I am a PhD candidate in my third year at UChicago. I use microbes and molecular genetic techniques to answer questions about how evolution works in light of ecology. I consider myself very fortunate to belong to the diverse & incredibly bright group of researchers known as Bergelson Lab.
My dissertation projects test the extent to which host ecology influences genome evolution and virulence in the plant-pathogen Pseudomonas syringae. I selected 6 host-pathogen pairs for which the pathogen was already genetically characterized, with hosts including crop cultivars as well as the model host Arabidopsis thaliana. First, I test for local adaptation in this system by measuring growth of each pathogen in its own & in each other’s native hosts. Second, I test whether each pathogen’s specific complement of accessory genes has adaptive potential by repeating the reciprocal inoculation described above with transposon mutant libraries of each pathogen. To create these libraries, I used transposon mutagenesis to knock-out function of each non-essential gene in each of the 6 pathogen genomes. I am now tracking changes in knock-out frequencies over the course of infection with targeted sequencing out of the transposon. The final, combined dataset will allow for mechanistic dissection of pathogenicity as it relates to gene content variation in this generalist pathogen species.
Previously, I worked with Dr. Tim Cooper at the University of houston to earn my M.S. and produce two publications: one on costs of adaptation in specialists vs generalists (Evolution 2015), and the other on epistasis between mutations along an adaptive trajectory (Nature Ecology and Evolution 2017).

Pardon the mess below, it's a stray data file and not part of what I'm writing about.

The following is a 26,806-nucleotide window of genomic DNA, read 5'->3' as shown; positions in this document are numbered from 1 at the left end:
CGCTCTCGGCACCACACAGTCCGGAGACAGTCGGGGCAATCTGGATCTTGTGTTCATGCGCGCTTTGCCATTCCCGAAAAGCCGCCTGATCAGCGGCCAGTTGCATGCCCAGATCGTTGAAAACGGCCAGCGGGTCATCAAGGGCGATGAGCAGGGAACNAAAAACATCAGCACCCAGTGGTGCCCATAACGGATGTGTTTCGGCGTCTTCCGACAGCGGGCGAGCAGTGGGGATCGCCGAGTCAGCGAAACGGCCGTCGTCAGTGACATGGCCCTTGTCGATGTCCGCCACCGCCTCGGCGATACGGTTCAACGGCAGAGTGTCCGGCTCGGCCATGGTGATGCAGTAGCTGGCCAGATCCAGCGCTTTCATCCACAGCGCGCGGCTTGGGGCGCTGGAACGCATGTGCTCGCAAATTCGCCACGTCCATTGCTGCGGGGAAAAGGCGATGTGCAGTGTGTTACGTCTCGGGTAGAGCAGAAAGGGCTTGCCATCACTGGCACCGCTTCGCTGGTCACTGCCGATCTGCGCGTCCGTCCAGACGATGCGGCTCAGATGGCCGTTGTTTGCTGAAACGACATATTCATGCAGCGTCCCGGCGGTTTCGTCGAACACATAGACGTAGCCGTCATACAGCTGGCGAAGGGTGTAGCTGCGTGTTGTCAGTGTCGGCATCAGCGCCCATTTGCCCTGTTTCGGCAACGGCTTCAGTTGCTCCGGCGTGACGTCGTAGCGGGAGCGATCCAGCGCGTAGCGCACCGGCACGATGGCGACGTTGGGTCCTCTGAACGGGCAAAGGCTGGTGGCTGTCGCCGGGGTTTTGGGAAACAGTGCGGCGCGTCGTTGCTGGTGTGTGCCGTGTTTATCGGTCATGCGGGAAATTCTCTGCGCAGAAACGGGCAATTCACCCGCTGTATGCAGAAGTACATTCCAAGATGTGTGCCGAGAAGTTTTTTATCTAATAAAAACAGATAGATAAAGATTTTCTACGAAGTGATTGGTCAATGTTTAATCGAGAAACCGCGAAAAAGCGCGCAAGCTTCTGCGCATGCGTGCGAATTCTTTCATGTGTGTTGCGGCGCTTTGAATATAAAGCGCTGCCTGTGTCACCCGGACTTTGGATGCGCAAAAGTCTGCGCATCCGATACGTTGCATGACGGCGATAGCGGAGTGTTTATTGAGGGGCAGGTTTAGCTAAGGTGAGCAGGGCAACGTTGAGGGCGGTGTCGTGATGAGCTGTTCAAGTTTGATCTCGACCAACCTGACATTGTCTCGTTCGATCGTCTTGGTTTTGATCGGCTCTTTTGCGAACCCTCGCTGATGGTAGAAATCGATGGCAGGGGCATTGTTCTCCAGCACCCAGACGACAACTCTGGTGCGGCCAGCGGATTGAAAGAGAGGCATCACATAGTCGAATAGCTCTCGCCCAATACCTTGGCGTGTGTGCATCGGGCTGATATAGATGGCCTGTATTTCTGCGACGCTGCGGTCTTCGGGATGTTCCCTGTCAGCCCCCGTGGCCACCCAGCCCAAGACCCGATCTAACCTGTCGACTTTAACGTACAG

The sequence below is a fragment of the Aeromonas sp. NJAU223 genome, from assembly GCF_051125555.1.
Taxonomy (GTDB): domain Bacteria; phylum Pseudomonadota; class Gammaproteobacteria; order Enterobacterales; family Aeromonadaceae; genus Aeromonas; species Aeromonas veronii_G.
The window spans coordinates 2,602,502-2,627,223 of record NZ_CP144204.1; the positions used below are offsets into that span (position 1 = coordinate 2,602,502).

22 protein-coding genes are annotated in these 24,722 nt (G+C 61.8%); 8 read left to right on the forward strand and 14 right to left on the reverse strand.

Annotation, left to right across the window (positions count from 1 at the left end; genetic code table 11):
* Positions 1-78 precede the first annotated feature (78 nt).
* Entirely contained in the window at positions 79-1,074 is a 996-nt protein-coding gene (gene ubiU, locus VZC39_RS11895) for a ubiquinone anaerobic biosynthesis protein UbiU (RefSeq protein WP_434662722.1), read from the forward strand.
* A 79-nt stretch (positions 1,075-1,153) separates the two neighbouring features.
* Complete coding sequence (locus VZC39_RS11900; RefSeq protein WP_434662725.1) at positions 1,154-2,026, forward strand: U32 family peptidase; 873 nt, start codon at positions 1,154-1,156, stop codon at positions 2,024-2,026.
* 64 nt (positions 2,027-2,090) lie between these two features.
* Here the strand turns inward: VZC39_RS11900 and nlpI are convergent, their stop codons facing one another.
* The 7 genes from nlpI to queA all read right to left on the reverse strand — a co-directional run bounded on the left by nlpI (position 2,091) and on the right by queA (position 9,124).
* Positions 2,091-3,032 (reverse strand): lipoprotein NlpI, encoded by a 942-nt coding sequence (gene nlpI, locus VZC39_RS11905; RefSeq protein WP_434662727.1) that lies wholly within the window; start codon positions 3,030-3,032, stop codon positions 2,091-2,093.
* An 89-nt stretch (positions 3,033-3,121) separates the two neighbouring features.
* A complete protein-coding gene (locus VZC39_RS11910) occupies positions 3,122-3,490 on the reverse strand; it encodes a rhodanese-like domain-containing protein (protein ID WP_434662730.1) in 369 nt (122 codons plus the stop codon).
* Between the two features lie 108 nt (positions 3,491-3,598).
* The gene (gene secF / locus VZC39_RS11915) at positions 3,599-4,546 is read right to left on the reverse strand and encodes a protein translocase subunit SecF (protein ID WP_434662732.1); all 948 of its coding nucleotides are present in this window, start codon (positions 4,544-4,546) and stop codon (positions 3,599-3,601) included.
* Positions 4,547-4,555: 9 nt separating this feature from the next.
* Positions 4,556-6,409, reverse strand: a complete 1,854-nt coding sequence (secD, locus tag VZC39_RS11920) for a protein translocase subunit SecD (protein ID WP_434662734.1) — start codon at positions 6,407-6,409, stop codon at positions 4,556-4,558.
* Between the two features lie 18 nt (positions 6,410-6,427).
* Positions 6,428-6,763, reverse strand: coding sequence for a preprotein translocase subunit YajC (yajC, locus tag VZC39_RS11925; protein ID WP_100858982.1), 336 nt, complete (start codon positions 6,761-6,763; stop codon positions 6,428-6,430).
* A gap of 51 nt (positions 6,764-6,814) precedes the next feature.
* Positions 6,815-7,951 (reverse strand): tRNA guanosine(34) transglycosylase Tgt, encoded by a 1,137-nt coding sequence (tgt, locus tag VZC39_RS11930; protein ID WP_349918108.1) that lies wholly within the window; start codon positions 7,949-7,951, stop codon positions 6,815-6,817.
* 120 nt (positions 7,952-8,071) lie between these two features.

2021 Ph.D. (expected) Ecology and Evolution, University of Chicago. Advisor: Dr. Joy Bergelson. “Ecological adaptation & the genomic basis of pathogenicity in natural isolates of Pseudomonas syringae“
2013 M.S. Biology, Ecology and Evolution track, University of Houston. Advisor: Dr. Tim Cooper. “Experimental evolution with Escherichia coli in diverse resource environments: Jacks of all trades become masters of none”
2011 B.A. English, minor in Biology, University of Houston. Advisor: Dr. Tony Frankino.
Wünsche, A., Dinh, D. M., Satterwhite, R. S., Arenas, C. D., Stoebel, D. M., & Cooper, T. F. (2017). Diminishing-returns epistasis decreases adaptability along an evolutionary trajectory. Nature Ecology & Evolution, 1, 0061. doi.org/10.1038/s41559-016-0061
Satterwhite, Rebecca and Tim F. Cooper. 2015. Constraints on adaptation of E. coli to mixed-resource environments increase over time. Evolution. doi: 10.1111/evo.12710.